US chemical and agribusiness giants team up to produce renewable plastics

A joint venture between two giant US corporations is to begin large scale production of what is claimed to be the first family of polymers derived entirely from plant material that can compete with traditional plastics on a cost and performance basis.


Cargill Dow Polymers (CDP), a joint venture between Cargill and Dow Chemicals, is investing more than $300 million in a business and production facility in Blair, Neb. that will use carbon stored in plant sugars to make plastic, called polylactide (PLA). The plant is scheduled to start production at the end of 2001 and will produce 140,000 tonnes of NatureWorks™ PLA per year.

CDP claims these plastics and fibres perform as well as hydrocarbon-based polymers in applications such as clothing, cups, food containers, food wrappers and home and office furnishings.

The company says PLA uses up to 50 percent less fossil fuel than is required to produce conventional plastic resins. In addition, the removal of carbon dioxide from the atmosphere by growing corn will also reduce carbon dioxide emissions, compared to hydrocarbon-based resins. CDP’s PLA is also compatible with standard waste management practices and is compostable in municipal and industrial composting facilities.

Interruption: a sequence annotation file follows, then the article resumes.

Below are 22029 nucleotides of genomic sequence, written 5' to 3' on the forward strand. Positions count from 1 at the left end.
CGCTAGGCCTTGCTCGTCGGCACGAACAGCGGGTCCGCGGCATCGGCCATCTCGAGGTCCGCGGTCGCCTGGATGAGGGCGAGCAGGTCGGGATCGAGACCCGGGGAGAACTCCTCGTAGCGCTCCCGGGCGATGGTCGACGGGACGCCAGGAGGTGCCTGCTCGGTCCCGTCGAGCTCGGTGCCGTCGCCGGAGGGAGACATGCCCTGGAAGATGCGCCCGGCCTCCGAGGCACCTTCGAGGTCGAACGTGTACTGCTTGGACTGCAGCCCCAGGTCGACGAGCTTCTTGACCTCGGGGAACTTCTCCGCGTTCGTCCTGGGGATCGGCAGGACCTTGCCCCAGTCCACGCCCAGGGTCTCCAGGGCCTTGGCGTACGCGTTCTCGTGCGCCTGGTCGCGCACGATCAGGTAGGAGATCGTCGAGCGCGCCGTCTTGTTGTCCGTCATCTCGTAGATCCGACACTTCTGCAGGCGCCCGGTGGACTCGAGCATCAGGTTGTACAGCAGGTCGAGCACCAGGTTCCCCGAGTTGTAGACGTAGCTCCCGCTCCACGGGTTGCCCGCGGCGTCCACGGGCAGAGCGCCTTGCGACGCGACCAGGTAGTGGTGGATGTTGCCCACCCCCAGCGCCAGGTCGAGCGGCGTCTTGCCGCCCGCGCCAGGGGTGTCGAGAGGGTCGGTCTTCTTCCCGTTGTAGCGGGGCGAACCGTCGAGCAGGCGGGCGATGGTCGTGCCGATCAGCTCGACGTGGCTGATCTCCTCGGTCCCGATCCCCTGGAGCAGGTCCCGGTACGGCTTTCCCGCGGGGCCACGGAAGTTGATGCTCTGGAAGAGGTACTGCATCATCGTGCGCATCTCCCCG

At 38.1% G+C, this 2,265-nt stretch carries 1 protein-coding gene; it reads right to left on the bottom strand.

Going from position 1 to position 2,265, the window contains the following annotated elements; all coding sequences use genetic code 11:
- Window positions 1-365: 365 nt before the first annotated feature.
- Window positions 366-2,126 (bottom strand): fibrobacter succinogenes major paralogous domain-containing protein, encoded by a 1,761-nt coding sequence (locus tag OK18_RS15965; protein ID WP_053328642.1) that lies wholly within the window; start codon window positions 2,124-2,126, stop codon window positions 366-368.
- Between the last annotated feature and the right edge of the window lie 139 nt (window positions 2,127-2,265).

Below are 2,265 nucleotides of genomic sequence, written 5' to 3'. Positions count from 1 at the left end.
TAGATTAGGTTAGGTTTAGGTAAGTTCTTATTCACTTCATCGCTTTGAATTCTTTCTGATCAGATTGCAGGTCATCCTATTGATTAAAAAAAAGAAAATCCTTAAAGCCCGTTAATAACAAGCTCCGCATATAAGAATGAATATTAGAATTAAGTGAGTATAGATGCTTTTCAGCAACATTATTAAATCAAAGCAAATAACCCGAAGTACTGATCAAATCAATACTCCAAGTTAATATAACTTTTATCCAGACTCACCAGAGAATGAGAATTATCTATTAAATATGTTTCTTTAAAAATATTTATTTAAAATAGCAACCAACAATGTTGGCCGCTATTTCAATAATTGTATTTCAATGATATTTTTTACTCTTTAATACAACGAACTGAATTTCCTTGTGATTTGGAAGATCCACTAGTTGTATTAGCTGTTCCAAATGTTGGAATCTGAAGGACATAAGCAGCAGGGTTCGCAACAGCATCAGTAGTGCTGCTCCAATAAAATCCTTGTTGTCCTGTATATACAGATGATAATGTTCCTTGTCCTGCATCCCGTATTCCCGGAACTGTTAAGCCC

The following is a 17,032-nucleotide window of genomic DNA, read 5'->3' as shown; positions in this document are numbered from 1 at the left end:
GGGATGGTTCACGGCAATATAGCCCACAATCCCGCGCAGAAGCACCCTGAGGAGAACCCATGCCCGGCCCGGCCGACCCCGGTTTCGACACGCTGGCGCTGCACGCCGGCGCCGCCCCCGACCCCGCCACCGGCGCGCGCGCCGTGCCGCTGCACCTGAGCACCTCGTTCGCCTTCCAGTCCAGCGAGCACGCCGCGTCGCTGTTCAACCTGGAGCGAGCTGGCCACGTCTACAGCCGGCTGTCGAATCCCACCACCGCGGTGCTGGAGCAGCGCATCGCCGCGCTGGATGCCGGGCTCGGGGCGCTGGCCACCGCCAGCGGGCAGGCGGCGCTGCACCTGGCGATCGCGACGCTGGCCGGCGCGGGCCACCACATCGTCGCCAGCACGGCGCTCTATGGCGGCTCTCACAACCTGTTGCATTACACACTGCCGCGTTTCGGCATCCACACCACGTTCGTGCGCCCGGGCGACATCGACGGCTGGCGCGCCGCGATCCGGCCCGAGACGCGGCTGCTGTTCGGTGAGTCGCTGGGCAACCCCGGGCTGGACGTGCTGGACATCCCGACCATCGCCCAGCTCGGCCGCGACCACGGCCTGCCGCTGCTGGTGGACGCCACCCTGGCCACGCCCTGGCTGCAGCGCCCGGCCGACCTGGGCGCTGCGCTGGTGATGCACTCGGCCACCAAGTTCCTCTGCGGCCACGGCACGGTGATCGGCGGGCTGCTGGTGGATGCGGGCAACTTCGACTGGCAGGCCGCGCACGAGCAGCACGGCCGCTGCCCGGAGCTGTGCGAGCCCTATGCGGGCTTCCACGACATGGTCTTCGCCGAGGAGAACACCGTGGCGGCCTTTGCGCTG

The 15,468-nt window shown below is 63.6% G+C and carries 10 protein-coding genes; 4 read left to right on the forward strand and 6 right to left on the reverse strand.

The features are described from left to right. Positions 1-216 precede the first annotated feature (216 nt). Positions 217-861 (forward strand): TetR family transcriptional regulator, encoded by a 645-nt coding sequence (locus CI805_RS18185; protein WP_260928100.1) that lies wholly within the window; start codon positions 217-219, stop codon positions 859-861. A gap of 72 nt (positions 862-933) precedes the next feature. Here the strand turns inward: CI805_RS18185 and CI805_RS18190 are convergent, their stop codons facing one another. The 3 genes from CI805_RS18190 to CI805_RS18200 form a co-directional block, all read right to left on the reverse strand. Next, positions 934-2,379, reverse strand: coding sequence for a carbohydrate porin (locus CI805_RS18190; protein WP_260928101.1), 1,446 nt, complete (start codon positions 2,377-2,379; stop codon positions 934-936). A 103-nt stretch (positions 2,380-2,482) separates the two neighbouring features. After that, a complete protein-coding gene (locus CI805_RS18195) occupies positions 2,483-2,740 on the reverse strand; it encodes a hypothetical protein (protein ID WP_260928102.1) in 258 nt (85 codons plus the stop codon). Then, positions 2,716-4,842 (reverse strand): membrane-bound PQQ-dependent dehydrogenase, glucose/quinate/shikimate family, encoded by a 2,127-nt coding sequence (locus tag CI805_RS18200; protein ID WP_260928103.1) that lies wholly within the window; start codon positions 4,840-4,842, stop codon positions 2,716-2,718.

CDP currently uses corn as its polymer feedstock. Researchers are working on techniques to use other sources of plant material as the base feedstock. As a result, the company says natural-based polymers could be created around the world using local plant sources such as wheat, sugar beets or agricultural waste.

CDP says the NatureWorks process will lead to the development of clothing and carpeting materials that bridge the gap between natural fibres such as silk, wool, and cotton, and conventional synthetic fibres. These materials will feature attributes such as wrinkle resistance and superior texture with a high level of moisture management and resilience. PLA will also complement materials such as cotton, paper, glass, wool and silk in blends, co-extrusions and other fabrications, CDP claim.

“NatureWorks by CDP is a major step toward the development of sustainable products,” Jim Stoppert, President and CEO of CDP said. “This breakthrough process uses annually renewable resources, has a good lifecycle profile, can compete with traditional materials based on cost and performance and will ultimately use a variety of biomass feedstocks.”

© Faversham House Ltd 2022 edie news articles may be copied or forwarded for individual use only. No other reproduction or distribution is permitted without prior written consent.

Action inspires action. Stay ahead of the curve with sustainability and energy newsletters from edie

Subscribe